Water safety

A public water supply is a system that has at least 15 connections and/or serves 25 people for at least 60 days a year. All water systems that fit into the designation of a public water supply are tested for contaminants on a regular basis and community systems are required to send yearly Consumer Confidence Reports (CCR) to their customers.

Private water supplies are water sources that serve single family homes or small groups of homes and are typically monitored and maintained by their owners. Although a large number of rental properties use water provided by public water systems, there are still many that are on private wells or springs.

Although private water supplies are not regulated, the Vermont Department of Health recommends:

  • Yearly testing for coliform bacteria
  • Testing for inorganic chemicals every five years
  • Testing for naturally-occurring alpha radiation every five years

Role of the town health officer

The town health officer's role in drinking water in rental housing is primarily focused on assuring that tenants using private drinking water sources are provided with safe water.

Under the Residential Rental Housing Code, Vermont tenants are entitled to a potable water source. Town health officers may become involved with private water supplies if contacted about the contamination of a private drinking water source or simply to assist homeowners by giving them educational information or referral sources.

Town health officers will typically not become involved with situations concerning public water supplies as they are regulated by the Department of Environmental Conservation's Water Supply Division.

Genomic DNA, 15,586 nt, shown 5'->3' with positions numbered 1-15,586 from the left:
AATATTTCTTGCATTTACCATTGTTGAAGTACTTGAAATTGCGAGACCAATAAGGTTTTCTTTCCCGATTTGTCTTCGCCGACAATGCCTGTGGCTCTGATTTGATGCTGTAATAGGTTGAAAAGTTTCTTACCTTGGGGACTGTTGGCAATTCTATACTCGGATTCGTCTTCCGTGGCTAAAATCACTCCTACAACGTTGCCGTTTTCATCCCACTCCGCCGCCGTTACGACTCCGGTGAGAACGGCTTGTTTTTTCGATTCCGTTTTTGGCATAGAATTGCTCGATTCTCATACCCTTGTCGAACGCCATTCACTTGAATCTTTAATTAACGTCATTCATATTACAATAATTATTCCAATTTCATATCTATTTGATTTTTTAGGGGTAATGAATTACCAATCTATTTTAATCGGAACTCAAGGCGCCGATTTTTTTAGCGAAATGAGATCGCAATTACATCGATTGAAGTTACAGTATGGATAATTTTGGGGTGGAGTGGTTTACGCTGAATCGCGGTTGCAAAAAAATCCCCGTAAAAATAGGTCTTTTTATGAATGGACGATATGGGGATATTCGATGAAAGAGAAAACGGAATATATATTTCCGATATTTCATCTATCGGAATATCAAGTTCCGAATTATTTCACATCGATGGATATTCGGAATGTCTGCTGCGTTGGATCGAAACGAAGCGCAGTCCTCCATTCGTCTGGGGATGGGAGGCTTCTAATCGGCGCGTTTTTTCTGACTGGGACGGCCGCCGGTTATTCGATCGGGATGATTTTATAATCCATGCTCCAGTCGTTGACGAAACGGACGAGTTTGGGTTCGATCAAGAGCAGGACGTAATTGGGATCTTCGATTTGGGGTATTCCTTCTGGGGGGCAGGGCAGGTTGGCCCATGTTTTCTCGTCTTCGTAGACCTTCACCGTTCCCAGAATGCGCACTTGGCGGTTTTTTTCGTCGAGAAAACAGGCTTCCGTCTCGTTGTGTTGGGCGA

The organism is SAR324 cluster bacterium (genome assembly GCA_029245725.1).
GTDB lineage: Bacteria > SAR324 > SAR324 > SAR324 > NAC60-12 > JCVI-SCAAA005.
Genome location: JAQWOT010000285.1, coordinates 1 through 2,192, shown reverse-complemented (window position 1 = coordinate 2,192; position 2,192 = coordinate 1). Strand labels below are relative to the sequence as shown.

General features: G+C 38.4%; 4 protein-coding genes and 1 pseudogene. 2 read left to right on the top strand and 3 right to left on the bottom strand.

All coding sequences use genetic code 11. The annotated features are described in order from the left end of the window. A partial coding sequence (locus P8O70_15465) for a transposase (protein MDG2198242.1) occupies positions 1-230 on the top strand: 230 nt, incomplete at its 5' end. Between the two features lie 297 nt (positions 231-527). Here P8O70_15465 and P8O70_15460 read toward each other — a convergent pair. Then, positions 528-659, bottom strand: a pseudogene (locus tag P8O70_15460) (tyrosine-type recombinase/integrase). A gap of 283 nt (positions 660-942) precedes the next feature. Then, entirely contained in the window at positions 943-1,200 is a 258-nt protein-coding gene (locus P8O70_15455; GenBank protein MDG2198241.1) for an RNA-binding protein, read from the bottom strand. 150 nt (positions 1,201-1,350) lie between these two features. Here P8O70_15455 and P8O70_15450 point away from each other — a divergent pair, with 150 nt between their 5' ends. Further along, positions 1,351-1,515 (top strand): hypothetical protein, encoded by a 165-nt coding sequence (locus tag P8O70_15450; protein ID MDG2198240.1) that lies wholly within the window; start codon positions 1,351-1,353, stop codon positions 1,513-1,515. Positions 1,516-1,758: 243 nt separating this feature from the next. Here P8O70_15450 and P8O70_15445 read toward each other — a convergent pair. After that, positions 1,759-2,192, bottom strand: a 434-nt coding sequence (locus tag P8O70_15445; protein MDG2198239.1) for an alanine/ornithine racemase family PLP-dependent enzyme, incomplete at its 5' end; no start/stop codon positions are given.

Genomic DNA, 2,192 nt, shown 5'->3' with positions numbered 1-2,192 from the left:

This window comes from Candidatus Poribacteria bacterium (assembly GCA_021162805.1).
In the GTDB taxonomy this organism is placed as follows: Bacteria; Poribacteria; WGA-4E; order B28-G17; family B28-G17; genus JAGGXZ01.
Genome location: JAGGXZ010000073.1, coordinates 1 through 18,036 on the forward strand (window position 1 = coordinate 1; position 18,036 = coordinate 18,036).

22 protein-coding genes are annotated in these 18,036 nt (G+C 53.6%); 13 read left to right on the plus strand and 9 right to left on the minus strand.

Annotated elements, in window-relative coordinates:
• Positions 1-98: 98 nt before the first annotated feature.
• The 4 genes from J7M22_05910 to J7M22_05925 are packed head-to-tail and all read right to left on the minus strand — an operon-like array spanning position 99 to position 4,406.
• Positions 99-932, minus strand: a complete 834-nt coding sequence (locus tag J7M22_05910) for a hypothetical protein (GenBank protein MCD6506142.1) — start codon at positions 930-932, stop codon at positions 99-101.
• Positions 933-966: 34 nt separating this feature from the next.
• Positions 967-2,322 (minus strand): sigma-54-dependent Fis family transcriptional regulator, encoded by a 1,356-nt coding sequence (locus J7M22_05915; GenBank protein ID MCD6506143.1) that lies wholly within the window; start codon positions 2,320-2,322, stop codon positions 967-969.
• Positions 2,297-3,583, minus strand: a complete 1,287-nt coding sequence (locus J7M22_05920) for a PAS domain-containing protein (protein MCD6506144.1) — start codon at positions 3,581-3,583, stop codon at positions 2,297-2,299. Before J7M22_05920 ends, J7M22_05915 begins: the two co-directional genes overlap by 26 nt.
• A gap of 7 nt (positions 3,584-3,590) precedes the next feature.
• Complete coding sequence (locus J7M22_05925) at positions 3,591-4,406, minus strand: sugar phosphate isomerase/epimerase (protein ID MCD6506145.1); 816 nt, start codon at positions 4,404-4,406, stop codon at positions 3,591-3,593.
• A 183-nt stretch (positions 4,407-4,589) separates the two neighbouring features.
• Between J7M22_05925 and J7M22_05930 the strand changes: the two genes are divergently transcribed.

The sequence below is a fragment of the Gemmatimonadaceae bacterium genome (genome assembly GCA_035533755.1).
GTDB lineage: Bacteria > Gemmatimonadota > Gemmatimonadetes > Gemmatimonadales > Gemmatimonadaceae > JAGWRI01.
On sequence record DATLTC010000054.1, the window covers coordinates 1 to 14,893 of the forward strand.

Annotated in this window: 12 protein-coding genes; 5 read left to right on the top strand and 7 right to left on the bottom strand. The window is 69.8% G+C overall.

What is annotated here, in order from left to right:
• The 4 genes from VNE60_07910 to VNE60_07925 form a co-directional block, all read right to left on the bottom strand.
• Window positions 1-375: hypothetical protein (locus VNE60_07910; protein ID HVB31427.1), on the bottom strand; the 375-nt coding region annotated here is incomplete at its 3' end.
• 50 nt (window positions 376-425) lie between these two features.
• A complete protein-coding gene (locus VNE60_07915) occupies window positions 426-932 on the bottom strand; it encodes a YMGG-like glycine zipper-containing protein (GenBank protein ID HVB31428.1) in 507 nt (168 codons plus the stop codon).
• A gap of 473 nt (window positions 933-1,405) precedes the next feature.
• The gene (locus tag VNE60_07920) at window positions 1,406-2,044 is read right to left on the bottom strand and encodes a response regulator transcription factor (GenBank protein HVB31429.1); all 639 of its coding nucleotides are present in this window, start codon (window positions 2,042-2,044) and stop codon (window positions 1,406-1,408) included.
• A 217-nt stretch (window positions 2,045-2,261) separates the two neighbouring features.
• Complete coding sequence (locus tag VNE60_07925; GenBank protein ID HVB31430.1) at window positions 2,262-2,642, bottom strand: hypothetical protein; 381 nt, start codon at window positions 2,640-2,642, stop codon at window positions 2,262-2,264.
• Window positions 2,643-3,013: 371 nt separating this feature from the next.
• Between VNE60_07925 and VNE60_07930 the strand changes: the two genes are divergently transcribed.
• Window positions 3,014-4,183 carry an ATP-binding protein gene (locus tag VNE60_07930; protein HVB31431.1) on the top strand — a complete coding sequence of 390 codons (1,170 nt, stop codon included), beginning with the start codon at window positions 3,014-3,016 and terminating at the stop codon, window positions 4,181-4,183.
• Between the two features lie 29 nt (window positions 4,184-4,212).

Procedures for investigation of private source drinking water issue

Once a town health officer has received a complaint about a possible water safety issue in a rental property, the town health officer should:

  1. Determine if water source is public or private.
    • Tenants are entitled to an adequate supply of safe drinking water. If a rental property uses water from a public water supply, the safety of the water is already being verified and it is not necessary for the town health officer to become involved.
    • If contacted by a customer of a public water supply, the town health officer should direct the caller to contact their water supplies or the Water Supply Division at (800) 823-6500.
    • When the drinking water for a rental property comes from a private water supply, the quality of drinking water is not guaranteed and town health officers may be called upon to assure the safety of the water supply.
  2. Once a complaint has been received about a private water source, a town health officer may seek voluntary cooperation of the property owner to get water tested. The Vermont Department of Health offers laboratory analyses, guidance, and technical advice on treatment options: Water and Radon Test Order Form.
  3. If a property owner refuses to cooperate with recommended water testing, a town health officer may seek a health order. For more information on health orders, see the General Process and Procedure section of this website.

For more information on how to proceed with an investigation of a private water source, see the Vermont Department of Health's Environmental Health section. Additional materials on water safety are available from the Vermont Department of Health website:

Read more about water safety in the Vermont Town Health Officer Manual